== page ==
The 2000 election must not be forgotten.
The world needs more ballots, not more bullets.
Cracks in the Coalition
The rest of the world begins to sour on the war.
Abortion Under Attack
Chipping away at the right to choose.
But Venezuela's "revolution" faces many obstacles.
Selling the War.
The IRA moves forward with decommissioningbut some loyalists don't want peace.
New Yorkers elect Bloomberg as their next mayor.
There's a Police Riot Goin' On
Anti-war marchers feel the chill in Connecticut.
Climate of Fear
Long Island activist is charged as a "terrorist."
Fred Korematsu made a federal case out of it.
MUSIC: No joy for New Order.
The Vagina that Roared
BOOKS: Susanna Kaysen's "sore spot."
FILM: Fat Girl and French Feminism.
Mind out of Time
The seven ages of Bob.
November 9, 2001
They Hate Our Freedom 7.5
The odd stun-gun, knife collection or loaded pistol may slip past the vigilant
security professionals at our nations airports, but not so our most dangerous
Nancy Oden, an official of the Green Party USA who has helped organize anti-war
protests, was seized at an airport in Bangor, Maine before she could board an
American Airlines flight to Chicago.
According to Counterpunch, military personnel armed with automatic weapons
surrounded Oden as she tried to get on the plane, saying that her name had been
flagged in the computer. They then advised other airlines that Oden
was forbidden to fly until further notice.
Making Lemonade 5.4
Lloyds, the London-based insurance giant, estimates that the attacks on
the World Trade Center will cost it nearly $2 billion. And its names,
the investors who back Lloyds risks with their own assets, are being asked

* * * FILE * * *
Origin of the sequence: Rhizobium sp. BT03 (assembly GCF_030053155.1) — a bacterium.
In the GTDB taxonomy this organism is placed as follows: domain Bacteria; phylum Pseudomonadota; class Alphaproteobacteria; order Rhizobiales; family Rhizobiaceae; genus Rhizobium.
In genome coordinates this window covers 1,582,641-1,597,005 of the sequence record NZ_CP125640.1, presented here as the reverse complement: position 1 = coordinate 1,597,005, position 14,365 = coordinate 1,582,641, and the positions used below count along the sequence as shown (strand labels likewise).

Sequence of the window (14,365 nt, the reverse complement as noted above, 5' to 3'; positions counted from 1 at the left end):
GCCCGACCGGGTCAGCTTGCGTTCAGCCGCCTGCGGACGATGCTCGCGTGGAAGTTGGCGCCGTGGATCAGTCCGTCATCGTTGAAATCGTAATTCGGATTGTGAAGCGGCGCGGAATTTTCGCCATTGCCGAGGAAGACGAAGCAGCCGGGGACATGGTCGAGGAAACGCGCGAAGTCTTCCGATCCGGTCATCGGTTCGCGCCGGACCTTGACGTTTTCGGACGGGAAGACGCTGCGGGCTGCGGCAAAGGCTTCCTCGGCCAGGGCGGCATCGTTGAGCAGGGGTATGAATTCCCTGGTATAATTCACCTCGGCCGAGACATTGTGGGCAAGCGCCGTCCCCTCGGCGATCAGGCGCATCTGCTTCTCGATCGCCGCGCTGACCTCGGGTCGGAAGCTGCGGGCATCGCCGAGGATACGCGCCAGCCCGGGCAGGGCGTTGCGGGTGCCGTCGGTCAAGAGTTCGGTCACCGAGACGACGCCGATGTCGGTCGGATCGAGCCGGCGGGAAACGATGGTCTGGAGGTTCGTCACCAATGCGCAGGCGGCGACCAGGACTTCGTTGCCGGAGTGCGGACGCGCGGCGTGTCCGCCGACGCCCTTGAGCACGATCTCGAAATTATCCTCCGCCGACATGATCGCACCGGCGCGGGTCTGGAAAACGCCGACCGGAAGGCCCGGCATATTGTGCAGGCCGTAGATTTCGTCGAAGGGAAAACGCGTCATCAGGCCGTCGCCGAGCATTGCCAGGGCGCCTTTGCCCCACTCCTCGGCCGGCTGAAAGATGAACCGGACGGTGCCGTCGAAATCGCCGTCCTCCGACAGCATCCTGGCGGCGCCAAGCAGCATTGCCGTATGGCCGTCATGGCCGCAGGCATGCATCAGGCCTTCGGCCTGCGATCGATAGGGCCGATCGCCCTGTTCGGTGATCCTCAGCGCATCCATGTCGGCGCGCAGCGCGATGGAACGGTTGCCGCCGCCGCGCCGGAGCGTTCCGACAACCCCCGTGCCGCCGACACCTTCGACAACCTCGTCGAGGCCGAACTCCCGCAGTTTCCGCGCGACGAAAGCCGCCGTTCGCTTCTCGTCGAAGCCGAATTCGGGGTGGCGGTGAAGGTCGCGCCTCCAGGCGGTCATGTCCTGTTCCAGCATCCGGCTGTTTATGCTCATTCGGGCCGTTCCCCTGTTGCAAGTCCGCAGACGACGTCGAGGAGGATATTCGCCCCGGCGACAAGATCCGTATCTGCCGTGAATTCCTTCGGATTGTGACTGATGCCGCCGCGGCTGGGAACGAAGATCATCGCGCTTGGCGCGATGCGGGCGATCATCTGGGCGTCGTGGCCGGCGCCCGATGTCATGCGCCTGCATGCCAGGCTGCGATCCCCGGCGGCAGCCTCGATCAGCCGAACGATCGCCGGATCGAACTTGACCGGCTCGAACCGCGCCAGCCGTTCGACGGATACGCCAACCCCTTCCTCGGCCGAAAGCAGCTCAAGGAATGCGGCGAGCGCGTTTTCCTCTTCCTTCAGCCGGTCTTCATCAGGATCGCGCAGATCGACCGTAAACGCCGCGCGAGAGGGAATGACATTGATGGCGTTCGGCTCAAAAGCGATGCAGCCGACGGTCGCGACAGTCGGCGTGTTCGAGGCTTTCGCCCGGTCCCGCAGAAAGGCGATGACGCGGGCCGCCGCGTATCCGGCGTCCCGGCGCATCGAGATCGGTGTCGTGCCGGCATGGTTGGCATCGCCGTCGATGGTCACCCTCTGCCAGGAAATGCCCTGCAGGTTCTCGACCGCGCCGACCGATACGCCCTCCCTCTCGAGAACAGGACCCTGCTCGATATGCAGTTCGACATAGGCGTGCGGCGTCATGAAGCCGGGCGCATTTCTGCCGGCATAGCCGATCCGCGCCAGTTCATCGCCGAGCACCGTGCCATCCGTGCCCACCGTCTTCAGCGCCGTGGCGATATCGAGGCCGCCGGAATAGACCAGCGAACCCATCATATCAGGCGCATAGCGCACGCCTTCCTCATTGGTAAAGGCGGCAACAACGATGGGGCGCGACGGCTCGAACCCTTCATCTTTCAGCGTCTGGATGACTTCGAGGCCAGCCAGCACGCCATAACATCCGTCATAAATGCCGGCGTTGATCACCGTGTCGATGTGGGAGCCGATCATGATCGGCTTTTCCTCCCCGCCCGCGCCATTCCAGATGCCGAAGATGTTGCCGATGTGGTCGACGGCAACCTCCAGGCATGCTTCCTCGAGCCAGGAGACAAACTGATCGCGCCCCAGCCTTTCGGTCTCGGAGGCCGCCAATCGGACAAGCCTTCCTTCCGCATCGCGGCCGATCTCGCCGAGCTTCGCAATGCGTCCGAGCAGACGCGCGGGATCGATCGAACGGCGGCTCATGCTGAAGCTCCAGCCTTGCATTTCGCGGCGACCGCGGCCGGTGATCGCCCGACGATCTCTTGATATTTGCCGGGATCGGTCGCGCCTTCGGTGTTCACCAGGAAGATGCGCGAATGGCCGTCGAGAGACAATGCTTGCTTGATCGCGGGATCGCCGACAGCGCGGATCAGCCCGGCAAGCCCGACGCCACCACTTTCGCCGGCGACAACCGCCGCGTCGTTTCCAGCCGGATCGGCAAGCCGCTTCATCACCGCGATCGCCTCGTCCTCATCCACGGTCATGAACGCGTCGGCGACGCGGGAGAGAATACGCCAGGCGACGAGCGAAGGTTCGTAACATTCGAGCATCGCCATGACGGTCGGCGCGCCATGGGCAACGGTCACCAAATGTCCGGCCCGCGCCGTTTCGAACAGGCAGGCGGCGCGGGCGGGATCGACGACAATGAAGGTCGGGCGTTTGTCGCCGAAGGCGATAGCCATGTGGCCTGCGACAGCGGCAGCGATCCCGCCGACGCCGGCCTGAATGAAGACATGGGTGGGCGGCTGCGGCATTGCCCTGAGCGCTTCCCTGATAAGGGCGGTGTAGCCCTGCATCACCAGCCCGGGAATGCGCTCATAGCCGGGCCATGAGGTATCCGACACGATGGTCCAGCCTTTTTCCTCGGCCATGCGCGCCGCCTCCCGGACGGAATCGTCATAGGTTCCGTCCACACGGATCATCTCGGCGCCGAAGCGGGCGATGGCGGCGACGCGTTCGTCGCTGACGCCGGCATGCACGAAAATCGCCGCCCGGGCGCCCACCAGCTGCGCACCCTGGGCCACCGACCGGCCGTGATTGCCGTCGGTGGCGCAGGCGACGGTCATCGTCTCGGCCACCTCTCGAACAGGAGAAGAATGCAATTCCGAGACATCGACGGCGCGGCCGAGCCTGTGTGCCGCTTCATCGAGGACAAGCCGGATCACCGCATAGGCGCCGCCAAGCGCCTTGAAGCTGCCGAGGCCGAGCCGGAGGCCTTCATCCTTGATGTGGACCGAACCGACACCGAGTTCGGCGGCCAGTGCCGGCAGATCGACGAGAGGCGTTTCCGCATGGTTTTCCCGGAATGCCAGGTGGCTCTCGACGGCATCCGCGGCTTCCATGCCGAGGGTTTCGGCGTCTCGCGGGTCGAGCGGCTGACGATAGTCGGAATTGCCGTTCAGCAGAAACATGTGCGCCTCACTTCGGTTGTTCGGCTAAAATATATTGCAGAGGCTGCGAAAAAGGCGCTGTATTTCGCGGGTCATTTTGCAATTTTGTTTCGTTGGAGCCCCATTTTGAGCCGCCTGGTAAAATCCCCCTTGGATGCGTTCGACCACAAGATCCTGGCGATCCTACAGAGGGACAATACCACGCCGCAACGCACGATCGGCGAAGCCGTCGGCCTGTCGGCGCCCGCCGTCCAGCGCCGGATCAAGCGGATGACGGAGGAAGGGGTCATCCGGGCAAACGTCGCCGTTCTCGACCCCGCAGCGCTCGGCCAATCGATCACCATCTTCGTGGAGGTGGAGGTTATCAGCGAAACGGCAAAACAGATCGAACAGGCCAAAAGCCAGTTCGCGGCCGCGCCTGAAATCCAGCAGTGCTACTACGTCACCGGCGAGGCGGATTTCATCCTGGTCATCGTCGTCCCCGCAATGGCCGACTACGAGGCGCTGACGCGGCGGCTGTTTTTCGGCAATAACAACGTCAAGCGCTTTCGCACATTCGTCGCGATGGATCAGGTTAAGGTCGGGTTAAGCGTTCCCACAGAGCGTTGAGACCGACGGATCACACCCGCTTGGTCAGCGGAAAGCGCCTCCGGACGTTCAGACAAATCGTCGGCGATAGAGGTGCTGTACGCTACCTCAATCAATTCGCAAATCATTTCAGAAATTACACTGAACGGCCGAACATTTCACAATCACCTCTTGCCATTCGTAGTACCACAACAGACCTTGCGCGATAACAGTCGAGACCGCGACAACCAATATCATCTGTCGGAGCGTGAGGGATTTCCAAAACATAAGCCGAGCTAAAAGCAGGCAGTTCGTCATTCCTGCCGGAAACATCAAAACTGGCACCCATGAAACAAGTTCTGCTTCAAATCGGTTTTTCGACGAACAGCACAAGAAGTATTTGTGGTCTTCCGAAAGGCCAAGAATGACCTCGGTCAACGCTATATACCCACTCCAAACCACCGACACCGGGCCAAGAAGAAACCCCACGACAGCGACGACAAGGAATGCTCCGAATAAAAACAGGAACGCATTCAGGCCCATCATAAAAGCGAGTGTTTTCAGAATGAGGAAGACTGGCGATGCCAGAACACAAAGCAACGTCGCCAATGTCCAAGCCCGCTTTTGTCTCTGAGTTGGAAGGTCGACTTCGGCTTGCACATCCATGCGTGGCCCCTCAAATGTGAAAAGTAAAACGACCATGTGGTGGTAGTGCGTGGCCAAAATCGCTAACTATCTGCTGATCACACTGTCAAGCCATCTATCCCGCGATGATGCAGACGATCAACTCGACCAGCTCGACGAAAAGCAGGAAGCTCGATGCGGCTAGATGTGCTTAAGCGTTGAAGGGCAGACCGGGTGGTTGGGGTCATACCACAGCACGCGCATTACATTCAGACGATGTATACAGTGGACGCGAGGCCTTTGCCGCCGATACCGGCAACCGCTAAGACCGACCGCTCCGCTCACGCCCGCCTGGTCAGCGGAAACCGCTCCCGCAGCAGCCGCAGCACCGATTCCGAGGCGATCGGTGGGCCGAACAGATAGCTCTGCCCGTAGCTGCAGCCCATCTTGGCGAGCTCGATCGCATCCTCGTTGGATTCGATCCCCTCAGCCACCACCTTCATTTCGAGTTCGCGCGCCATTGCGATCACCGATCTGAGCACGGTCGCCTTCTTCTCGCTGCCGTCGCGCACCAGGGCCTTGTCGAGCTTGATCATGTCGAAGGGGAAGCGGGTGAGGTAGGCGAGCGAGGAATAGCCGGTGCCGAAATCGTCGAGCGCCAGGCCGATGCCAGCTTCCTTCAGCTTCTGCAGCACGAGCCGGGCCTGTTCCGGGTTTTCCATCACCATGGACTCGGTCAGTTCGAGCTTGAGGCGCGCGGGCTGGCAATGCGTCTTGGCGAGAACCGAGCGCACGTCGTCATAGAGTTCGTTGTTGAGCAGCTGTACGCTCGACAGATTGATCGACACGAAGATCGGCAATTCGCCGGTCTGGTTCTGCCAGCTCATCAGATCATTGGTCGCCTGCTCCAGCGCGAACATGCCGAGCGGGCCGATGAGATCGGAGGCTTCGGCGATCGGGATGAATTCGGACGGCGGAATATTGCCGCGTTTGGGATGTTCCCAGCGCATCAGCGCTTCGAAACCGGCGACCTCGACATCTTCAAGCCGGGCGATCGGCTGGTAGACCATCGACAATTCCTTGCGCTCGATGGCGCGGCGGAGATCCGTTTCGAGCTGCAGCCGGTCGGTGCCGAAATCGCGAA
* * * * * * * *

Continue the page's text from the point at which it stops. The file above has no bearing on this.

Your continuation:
to pony up about $360 million.
So, are bowler-hatted toffs blowing their brains out in Belgravia? No, sir. According
to a report by the BBC, a newsletter for the Association of Lloyds Members
is forthrightly bullish. Names may now have a historic opportunity for profitable
underwriting, the newsletter gushes. All the fear and uncertainty that followed
the attacks should only bolster one of the strongest markets in living memory.
Aviation premiums, the publication notes with satisfaction, were up 400 to 600
percent as a result of the attack, and aviation war rates were hiked by 1,400
A Proper Dust-Up 4.7
took some out-of-the-box persuasion, but the Doubting Thomases at the Sallie
Mae Loan Corporation have finally gotten the point. They had been dunning a
bereaved mother for months, trying to collect payments on $35,000 in student
loans owed by her dead son. Owed, that is, while he was alive. The deceased,
God rest his soul, died in May of a drug overdose. His mother tried unsuccessfully
for months to impress this unfortunate fact on Sallie Maes bureaucracy.
Finally, in frustration she mailed a sample of the young mans ashes to the
companys office. The dusty missive touched off a rolling freak-out at Sallie
Maes Wilkes-Barre, Pennsylvania office, according to The Associated Press.
Certain they had been anthraxed, company officials called in the police and haz-mat
teams, and several employees had themselves tested for contamination.